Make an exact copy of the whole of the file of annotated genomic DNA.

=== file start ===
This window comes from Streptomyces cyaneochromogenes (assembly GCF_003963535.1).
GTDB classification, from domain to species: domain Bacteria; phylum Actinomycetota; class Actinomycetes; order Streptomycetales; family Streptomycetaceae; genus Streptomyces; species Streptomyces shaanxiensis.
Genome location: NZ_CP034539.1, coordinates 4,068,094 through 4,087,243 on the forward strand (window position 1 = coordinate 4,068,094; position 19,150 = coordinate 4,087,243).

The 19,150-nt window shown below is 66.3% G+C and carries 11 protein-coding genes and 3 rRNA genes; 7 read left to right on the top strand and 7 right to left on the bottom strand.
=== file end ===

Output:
This window comes from Streptomyces cyaneochromogenes (assembly GCF_003963535.1).
GTDB classification, from domain to species: domain Bacteria; phylum Actinomycetota; class Actinomycetes; order Streptomycetales; family Streptomycetaceae; genus Streptomyces; species Streptomyces shaanxiensis.
Genome location: NZ_CP034539.1, coordinates 4,068,094 through 4,087,243 on the forward strand (window position 1 = coordinate 4,068,094; position 19,150 = coordinate 4,087,243).

The 19,150-nt window shown below is 66.3% G+C and carries 11 protein-coding genes and 3 rRNA genes; 7 read left to right on the top strand and 7 right to left on the bottom strand.